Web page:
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Lewis Powell IV’s Haunted Georgia: A Primer Series – Part 2

This is the second in a four part Haunted Georgia series of guest blogs by Lewis Powell IV. Find Part 1 here.

6. Georgia’s Civil War Prisoner of War Camps—Sumter and Lawton

Coat from a Civil War era uniform

The Civil War left gaping wounds on the landscape and psyche of the nation. Certainly, many of those wounds were caused by the harsh treatment of prisoners of war on both sides. That treatment has left spiritual scars as well. The dreadful conditions at Camp Sumter, in the small town of Andersonville in Sumter County, have linked this town’s name with dark places like Auschwitz and Dachau. The site of nearly 13,000 prisoner of war deaths has been preserved as Andersonville National Historic Site (GA State Highway 49) by the National Park Service. As one might expect from such a site, many report a feeling of despair and sadness hanging over the site of the stockade. People driving through the area late at night have encountered a ragged man in a black coat as they drive past the site.

The remains of the stockade at Camp Lawton near Millen, were just located last year on the grounds of Magnolia Springs State Park (1053 Magnolia Springs Drive). A much smaller camp built to relieve the pressure on the horribly overcrowded Camp Sumter, Lawton accommodated a little over 10,000 prisoners during its short existence and there were about 1,300 deaths. But still, a spiritual mark was left on the landscape. Reports from state park staff include the full bodied apparitions of soldiers.

7. Ebo Landing (Mouth of Dunbar Creek, St. Simons Island)

This remarkable location is still not marked by any sign or monument, though it is celebrated in story and legend. It was here that a group of African slaves from the Igbo tribe who had recently been purchased by planters John Couper and Thomas Spalding in Savannah rebelled against their owners. According to the legend, as the group was being unloaded from the small vessel that had brought them there, they turned and walked into the water and drowned themselves. Some stories have the slaves chanting, “The water brought us here; the water will take us back” as they marched stoically to their deaths. Interestingly, the story has been preserved in the African-American tradition with the slaves turning themselves into birds and flying back to Africa. In fact, this forms the basis of Toni Morrison’s novel, Song of Solomon. And still, the voices are said to echo at Dunbar Creek.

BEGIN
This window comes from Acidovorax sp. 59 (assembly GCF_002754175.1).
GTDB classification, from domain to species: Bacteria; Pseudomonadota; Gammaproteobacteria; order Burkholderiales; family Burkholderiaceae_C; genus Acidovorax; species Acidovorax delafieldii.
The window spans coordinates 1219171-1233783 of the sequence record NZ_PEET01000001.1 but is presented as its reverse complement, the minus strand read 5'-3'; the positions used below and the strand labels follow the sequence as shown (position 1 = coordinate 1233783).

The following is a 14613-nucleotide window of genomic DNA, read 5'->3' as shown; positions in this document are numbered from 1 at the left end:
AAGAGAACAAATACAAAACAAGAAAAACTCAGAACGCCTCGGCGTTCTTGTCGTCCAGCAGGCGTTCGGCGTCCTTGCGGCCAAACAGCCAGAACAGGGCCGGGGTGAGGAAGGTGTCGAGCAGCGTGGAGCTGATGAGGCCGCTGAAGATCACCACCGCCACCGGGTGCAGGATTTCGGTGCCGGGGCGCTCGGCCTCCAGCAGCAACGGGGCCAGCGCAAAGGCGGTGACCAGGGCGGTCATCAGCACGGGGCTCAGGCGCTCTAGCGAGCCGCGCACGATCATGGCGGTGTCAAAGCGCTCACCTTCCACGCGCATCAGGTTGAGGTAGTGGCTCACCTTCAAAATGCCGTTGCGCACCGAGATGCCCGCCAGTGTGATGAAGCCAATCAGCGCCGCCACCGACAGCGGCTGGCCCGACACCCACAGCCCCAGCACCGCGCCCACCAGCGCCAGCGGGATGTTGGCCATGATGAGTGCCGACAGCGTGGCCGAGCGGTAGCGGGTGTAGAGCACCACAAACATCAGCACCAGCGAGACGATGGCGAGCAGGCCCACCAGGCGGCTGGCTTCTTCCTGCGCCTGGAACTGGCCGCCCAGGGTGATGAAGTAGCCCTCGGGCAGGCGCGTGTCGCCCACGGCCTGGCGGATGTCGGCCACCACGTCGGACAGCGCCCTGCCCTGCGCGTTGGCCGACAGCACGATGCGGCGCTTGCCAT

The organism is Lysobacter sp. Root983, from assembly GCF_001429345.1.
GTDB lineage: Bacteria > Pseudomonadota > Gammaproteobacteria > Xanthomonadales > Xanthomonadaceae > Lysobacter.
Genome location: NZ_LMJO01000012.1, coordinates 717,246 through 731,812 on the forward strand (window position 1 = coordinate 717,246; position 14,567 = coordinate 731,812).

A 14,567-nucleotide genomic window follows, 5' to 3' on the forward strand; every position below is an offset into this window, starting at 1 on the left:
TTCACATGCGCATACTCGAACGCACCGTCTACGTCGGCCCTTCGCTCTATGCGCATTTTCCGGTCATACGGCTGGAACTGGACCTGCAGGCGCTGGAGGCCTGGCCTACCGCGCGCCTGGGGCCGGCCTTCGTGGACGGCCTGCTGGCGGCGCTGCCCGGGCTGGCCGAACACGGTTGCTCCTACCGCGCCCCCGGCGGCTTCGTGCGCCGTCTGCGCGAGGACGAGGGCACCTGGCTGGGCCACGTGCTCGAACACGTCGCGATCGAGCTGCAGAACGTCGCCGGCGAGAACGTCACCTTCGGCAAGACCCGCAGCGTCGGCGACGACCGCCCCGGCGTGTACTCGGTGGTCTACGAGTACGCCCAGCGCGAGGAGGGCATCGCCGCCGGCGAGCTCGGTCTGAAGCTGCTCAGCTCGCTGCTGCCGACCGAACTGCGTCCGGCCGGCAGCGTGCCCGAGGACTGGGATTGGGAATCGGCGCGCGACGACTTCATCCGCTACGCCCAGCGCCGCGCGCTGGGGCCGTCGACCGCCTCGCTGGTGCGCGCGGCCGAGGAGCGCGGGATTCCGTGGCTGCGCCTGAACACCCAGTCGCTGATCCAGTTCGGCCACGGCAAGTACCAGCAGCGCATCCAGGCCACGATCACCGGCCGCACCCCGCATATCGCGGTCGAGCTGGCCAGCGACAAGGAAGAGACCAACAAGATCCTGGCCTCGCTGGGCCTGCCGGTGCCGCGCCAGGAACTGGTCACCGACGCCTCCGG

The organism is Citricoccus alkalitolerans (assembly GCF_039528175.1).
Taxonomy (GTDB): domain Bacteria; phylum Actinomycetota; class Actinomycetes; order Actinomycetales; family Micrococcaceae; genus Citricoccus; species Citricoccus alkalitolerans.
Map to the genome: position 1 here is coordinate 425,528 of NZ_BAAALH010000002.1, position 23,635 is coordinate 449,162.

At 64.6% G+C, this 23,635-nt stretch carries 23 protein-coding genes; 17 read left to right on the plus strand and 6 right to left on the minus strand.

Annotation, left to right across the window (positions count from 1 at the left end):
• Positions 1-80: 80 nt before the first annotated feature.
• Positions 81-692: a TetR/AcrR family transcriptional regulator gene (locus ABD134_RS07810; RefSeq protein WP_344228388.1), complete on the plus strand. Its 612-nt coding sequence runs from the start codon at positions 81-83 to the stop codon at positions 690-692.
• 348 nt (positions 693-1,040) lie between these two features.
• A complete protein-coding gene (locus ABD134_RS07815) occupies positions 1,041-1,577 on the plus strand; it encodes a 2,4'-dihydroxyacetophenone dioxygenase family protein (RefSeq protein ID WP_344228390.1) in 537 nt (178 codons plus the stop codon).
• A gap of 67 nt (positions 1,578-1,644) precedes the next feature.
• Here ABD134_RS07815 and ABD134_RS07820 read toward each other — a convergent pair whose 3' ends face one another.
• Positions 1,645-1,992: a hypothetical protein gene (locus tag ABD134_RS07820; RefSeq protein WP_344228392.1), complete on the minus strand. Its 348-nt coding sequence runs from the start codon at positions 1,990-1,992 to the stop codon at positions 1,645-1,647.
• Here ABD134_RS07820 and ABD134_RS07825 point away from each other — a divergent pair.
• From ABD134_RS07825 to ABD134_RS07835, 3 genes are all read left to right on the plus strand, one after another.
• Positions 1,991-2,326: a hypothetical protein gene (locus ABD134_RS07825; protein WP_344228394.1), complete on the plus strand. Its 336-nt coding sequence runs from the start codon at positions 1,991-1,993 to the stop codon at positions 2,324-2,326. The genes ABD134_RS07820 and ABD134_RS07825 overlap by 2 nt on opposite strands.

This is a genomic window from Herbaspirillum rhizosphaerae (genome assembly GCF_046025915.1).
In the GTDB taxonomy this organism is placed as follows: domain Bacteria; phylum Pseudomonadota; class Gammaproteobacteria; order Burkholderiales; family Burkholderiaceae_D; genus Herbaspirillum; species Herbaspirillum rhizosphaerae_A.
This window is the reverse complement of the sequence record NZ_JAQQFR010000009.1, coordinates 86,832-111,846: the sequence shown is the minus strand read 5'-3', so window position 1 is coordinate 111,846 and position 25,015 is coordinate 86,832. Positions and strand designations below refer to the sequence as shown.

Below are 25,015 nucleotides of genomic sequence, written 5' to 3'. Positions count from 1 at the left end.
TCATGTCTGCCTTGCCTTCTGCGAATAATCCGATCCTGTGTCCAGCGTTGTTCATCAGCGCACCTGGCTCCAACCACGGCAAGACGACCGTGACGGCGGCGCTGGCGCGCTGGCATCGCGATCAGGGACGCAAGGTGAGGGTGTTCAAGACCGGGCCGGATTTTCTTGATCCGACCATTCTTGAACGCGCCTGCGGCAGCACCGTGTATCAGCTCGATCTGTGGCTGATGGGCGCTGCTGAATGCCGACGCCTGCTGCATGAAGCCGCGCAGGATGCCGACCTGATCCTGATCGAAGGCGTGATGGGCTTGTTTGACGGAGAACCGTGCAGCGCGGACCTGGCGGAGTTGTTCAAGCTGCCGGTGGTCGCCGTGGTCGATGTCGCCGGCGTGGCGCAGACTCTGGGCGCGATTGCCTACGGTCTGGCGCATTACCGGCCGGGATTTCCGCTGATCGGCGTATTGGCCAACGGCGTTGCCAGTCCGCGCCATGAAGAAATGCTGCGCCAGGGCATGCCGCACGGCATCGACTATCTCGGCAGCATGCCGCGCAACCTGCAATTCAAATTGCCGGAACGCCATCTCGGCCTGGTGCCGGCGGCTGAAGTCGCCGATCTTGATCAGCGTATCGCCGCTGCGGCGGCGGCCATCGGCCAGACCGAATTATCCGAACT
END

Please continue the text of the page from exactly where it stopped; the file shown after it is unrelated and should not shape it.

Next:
Also notable, at the southern tip of neighboring Jekyll Island, the slave ship S.S. Wanderer can still be seen gliding over the water and the trees.

8. Windsor Hotel (125 West Lamar Street, Americus)

Windsor Hotel - Photo 2007 by Eoghanacht, courtesy of Wikipedia

Some of the staff at the Windsor Hotel has been on duty for decades, though they died many years ago. This 1892 Victorian riot of towers and arches hosts a spectral bellman and housekeeper. Legend holds that the housekeeper was murdered when someone pushed her down an elevator shaft. Her daughter returned to the hotel looking for her mother and has remained there in spirit.

9. Augusta State University (2500 Walton Way, Augusta)

Benet House. On the campus of Augusta State University. Photo 2008, by Stacie Wells, courtesy of Wikipedia.

The Federal government purchased property from Augusta mayor Freeman Walker in 1826 for the construction of an arsenal. Over a hundred years later when that arsenal closed in the 1950s, the state of Georgia decided to use the property for a new state college. Not only did the property come with a number of pedigreed historic structures, but quite a few ghosts as well. Bellevue Hall, originally the home of Mayor Walker, came with the wraith of a young woman named Emily, while the nearby Benet House, once the home of poet Stephen Vincent Benet, also came with a number of spirits. The Walker Cemetery and adjacent Arsenal Cemetery are still visited by a butternut grey-clad Confederate soldier who moves through the rows of graves.

10. Bulloch Hall (180 Bulloch Avenue, Roswell)

Bulloch Hall - Photo 2011 by Lewis O. Powell IV. All Rights Reserved.

One of the most important houses in the region, both architecturally and historically, Bulloch Hall now serves as a magnificent centerpiece for all of haunted and historic Roswell. James Stephens Bulloch built the home in 1840 and in 1853, his daughter Martha married Theodore Roosevelt, Sr. here. Their son, named for his father, would end up as the 26th president of the United States and a distant cousin, Franklin Roosevelt would marry one of Martha’s grandchildren, Eleanor and become 32nd president. The home itself was purchased in the 1970s and restored as a museum. Among the spirits reported in this magnificent manse are a little boy seen playing in the yard, a man in a dark coat and top hat seen in the house, a family sometimes seen waving from the attic windows and possibly some of the Bulloch family’s slaves.

Postscript

The ghosts of Georgia are marvelous and varied. As well, they have been documented in numerous books. I hope that for your next Haunt Jaunt you’ll keep Georgia on your mind.

Lewis Powell IV is the author of the blogs Southern Spirit Guide, which explores Southern ghosts and hauntings, and The Southern Taphophile, which explores Southern cemeteries. A graduate of Columbus, Georgia’s Columbus State University, Lewis resides in LaGrange, Georgia.

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